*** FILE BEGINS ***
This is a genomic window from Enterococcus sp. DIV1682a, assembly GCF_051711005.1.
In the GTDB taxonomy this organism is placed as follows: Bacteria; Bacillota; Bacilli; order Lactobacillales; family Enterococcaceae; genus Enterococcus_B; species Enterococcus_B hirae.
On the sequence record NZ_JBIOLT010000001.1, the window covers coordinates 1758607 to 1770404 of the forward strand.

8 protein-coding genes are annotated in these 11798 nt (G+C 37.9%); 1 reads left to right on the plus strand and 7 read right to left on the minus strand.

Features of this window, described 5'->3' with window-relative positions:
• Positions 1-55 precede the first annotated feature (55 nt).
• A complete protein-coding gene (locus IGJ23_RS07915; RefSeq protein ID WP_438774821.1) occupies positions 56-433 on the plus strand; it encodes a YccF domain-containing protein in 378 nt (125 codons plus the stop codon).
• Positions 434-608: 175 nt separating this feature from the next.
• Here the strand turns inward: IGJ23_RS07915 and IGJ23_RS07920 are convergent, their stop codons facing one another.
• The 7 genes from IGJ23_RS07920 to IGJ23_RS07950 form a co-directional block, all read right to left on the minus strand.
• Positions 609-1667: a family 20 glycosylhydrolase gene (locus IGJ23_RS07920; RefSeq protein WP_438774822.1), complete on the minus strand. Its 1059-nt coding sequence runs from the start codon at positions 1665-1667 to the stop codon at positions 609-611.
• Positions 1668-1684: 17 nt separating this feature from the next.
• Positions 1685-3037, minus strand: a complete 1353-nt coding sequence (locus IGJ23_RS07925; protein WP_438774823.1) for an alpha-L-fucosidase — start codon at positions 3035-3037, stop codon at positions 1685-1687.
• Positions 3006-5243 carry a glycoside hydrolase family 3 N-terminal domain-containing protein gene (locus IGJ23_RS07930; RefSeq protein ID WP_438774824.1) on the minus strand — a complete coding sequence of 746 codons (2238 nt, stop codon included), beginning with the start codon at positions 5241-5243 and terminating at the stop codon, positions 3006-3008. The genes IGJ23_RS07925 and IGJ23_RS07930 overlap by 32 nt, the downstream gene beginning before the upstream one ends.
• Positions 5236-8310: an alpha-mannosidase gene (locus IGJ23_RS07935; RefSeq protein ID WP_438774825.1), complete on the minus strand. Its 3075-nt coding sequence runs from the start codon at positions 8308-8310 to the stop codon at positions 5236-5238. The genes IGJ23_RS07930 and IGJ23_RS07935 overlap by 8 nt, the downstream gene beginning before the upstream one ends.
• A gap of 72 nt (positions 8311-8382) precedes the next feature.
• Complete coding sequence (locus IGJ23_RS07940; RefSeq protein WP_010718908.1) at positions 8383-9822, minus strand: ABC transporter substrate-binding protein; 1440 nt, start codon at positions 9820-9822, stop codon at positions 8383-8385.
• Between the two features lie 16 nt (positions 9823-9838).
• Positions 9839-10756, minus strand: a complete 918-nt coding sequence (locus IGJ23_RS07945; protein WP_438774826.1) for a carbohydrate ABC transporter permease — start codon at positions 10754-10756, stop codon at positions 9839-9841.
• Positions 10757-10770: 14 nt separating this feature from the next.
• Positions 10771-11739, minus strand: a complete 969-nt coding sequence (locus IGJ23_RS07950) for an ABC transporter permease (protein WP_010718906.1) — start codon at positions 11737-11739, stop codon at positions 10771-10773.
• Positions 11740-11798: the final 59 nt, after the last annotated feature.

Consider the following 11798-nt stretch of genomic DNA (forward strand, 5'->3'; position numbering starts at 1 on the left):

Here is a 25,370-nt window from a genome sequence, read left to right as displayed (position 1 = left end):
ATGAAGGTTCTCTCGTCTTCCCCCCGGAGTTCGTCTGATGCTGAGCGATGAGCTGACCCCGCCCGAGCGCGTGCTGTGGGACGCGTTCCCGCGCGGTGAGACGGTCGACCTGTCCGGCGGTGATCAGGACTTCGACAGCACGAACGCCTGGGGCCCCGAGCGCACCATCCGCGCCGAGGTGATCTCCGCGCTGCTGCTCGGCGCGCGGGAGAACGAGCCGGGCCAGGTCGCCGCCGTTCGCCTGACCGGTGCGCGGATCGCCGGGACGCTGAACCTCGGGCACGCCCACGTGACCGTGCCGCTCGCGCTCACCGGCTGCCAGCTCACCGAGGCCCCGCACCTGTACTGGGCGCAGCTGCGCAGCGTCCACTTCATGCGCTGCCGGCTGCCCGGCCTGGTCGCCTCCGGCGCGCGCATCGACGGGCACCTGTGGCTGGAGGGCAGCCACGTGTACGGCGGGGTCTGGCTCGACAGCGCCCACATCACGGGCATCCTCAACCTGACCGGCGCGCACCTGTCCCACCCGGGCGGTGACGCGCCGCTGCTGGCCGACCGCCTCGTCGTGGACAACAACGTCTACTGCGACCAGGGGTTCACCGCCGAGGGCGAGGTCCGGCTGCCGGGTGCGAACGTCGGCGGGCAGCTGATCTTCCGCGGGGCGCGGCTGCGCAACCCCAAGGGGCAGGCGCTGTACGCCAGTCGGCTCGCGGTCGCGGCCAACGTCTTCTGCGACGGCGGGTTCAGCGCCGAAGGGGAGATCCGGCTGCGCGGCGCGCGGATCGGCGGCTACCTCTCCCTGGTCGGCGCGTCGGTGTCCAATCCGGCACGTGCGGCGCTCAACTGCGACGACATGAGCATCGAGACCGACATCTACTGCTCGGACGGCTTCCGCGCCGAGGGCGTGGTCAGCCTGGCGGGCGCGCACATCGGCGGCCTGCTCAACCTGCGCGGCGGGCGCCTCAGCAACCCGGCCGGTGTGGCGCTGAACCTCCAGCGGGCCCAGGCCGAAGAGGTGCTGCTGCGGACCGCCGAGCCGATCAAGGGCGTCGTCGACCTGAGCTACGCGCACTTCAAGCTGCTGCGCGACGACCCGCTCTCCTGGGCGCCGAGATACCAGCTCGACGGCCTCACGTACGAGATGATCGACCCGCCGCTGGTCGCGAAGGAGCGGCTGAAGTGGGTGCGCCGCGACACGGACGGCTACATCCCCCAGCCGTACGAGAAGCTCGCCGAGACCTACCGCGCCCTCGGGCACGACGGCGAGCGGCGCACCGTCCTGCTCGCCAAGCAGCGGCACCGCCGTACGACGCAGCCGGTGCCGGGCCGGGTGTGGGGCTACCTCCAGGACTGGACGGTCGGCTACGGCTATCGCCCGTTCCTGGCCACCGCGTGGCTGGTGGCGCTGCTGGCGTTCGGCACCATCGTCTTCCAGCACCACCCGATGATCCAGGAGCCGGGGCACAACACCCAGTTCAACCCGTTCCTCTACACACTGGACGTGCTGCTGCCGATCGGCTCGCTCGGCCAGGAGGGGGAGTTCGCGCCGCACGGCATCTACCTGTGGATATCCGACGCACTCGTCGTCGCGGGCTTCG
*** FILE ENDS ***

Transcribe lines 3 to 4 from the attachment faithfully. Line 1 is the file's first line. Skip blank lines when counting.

On the sequence record NZ_JBIOLT010000001.1, the window covers coordinates 1758607 to 1770404 of the forward strand.

8 protein-coding genes are annotated in these 11798 nt (G+C 37.9%); 1 reads left to right on the plus strand and 7 read right to left on the minus strand.